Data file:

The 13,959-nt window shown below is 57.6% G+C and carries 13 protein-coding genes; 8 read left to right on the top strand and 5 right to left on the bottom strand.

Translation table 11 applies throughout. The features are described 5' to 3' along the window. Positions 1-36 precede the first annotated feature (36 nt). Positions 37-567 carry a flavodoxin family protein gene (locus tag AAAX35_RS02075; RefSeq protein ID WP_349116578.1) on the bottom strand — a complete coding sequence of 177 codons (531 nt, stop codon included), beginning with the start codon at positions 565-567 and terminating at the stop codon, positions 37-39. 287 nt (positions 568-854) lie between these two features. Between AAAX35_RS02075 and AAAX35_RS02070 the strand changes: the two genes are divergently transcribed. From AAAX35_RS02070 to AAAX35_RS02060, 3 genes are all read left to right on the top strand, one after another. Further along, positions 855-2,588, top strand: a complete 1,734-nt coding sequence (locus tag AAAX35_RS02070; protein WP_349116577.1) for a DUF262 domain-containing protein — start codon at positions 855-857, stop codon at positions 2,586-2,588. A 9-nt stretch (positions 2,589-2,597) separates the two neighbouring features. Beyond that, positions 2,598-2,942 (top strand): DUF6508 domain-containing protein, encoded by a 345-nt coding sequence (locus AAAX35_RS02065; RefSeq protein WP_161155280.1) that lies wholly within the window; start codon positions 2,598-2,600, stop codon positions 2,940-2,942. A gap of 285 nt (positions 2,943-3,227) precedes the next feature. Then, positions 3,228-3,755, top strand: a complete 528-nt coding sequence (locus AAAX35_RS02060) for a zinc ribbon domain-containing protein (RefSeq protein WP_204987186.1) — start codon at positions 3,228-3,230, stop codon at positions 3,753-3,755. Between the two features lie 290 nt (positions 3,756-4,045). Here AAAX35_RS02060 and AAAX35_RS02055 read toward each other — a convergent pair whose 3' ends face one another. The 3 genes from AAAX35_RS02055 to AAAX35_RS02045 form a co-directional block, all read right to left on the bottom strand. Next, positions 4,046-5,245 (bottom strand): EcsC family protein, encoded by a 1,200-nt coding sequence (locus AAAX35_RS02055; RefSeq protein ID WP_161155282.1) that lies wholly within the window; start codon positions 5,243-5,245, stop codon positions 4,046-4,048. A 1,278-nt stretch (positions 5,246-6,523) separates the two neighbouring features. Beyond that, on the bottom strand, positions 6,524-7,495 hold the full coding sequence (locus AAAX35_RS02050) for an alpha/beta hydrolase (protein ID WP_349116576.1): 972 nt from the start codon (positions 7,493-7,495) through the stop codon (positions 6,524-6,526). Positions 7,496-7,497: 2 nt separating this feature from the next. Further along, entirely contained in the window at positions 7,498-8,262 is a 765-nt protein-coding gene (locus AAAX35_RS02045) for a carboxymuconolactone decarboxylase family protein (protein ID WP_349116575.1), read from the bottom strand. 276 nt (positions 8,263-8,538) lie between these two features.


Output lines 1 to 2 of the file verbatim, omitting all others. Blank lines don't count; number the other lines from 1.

The 13,959-nt window shown below is 57.6% G+C and carries 13 protein-coding genes; 8 read left to right on the top strand and 5 right to left on the bottom strand.

Translation table 11 applies throughout. The features are described 5' to 3' along the window. Positions 1-36 precede the first annotated feature (36 nt). Positions 37-567 carry a flavodoxin family protein gene (locus tag AAAX35_RS02075; RefSeq protein ID WP_349116578.1) on the bottom strand — a complete coding sequence of 177 codons (531 nt, stop codon included), beginning with the start codon at positions 565-567 and terminating at the stop codon, positions 37-39. 287 nt (positions 568-854) lie between these two features. Between AAAX35_RS02075 and AAAX35_RS02070 the strand changes: the two genes are divergently transcribed. From AAAX35_RS02070 to AAAX35_RS02060, 3 genes are all read left to right on the top strand, one after another. Further along, positions 855-2,588, top strand: a complete 1,734-nt coding sequence (locus tag AAAX35_RS02070; protein WP_349116577.1) for a DUF262 domain-containing protein — start codon at positions 855-857, stop codon at positions 2,586-2,588. A 9-nt stretch (positions 2,589-2,597) separates the two neighbouring features. Beyond that, positions 2,598-2,942 (top strand): DUF6508 domain-containing protein, encoded by a 345-nt coding sequence (locus AAAX35_RS02065; RefSeq protein WP_161155280.1) that lies wholly within the window; start codon positions 2,598-2,600, stop codon positions 2,940-2,942. A gap of 285 nt (positions 2,943-3,227) precedes the next feature. Then, positions 3,228-3,755, top strand: a complete 528-nt coding sequence (locus AAAX35_RS02060) for a zinc ribbon domain-containing protein (RefSeq protein WP_204987186.1) — start codon at positions 3,228-3,230, stop codon at positions 3,753-3,755. Between the two features lie 290 nt (positions 3,756-4,045). Here AAAX35_RS02060 and AAAX35_RS02055 read toward each other — a convergent pair whose 3' ends face one another. The 3 genes from AAAX35_RS02055 to AAAX35_RS02045 form a co-directional block, all read right to left on the bottom strand. Next, positions 4,046-5,245 (bottom strand): EcsC family protein, encoded by a 1,200-nt coding sequence (locus AAAX35_RS02055; RefSeq protein ID WP_161155282.1) that lies wholly within the window; start codon positions 5,243-5,245, stop codon positions 4,046-4,048. A 1,278-nt stretch (positions 5,246-6,523) separates the two neighbouring features. Beyond that, on the bottom strand, positions 6,524-7,495 hold the full coding sequence (locus AAAX35_RS02050) for an alpha/beta hydrolase (protein ID WP_349116576.1): 972 nt from the start codon (positions 7,493-7,495) through the stop codon (positions 6,524-6,526). Positions 7,496-7,497: 2 nt separating this feature from the next. Further along, entirely contained in the window at positions 7,498-8,262 is a 765-nt protein-coding gene (locus AAAX35_RS02045) for a carboxymuconolactone decarboxylase family protein (protein ID WP_349116575.1), read from the bottom strand. 276 nt (positions 8,263-8,538) lie between these two features.